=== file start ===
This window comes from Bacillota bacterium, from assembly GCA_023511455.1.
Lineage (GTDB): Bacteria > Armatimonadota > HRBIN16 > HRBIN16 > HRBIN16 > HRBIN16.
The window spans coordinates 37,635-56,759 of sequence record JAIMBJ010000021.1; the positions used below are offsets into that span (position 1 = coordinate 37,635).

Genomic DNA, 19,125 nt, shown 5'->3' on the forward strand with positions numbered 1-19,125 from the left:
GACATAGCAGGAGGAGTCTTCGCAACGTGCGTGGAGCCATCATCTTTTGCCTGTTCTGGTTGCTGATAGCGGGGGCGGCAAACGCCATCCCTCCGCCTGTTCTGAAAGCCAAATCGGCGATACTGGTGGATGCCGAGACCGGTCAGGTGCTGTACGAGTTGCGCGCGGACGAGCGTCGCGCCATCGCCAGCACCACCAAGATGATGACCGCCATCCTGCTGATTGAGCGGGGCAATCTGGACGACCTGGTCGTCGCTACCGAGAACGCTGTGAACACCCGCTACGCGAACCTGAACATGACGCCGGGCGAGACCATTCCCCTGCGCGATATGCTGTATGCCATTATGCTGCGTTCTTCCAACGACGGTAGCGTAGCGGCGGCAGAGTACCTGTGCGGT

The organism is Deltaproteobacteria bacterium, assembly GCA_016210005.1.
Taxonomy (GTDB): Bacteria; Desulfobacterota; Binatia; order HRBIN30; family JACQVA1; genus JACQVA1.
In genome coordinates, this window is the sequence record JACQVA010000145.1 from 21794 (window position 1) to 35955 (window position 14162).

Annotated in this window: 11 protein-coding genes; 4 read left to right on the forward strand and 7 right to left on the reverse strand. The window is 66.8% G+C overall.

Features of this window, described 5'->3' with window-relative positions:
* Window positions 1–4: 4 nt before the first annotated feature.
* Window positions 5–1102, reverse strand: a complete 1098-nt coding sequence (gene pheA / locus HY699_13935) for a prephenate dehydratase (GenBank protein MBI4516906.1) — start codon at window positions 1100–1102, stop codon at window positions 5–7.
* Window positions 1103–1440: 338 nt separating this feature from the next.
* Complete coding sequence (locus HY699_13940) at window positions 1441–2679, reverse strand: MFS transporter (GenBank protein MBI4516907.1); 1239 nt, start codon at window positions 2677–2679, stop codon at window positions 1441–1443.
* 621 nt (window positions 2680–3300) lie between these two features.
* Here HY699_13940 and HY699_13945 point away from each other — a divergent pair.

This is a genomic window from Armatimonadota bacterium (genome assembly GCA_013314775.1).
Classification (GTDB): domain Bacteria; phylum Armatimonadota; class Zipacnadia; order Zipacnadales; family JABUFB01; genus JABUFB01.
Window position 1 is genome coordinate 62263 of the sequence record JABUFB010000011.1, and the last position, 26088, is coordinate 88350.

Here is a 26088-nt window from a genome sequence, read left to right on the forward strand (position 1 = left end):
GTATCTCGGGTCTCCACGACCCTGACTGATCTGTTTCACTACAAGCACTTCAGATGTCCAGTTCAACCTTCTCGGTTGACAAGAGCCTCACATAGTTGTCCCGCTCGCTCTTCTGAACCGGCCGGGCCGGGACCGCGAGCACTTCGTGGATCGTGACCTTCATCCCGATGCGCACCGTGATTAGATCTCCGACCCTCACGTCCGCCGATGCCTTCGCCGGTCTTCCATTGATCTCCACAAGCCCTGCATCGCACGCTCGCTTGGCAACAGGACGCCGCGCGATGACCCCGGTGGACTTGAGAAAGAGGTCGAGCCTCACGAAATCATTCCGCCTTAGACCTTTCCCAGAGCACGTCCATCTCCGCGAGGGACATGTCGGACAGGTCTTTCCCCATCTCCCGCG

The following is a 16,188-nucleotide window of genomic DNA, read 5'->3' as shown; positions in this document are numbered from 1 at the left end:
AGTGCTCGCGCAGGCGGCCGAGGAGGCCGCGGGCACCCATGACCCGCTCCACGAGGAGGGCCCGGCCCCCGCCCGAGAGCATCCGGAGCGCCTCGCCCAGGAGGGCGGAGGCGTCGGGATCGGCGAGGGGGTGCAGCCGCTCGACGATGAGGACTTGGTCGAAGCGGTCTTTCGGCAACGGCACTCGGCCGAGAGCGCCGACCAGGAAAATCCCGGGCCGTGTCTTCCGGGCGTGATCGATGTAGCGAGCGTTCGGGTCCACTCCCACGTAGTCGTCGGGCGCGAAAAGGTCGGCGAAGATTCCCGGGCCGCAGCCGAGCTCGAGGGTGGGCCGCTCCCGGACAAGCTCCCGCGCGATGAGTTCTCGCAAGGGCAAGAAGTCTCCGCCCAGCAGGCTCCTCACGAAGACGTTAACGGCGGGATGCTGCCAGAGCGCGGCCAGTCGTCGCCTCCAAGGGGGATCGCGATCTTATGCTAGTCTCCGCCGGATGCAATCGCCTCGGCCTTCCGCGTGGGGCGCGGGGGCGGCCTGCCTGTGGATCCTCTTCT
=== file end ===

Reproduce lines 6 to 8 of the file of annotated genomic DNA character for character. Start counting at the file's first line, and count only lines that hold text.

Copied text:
The organism is Deltaproteobacteria bacterium, assembly GCA_016210005.1.
Taxonomy (GTDB): Bacteria; Desulfobacterota; Binatia; order HRBIN30; family JACQVA1; genus JACQVA1.
In genome coordinates, this window is the sequence record JACQVA010000145.1 from 21794 (window position 1) to 35955 (window position 14162).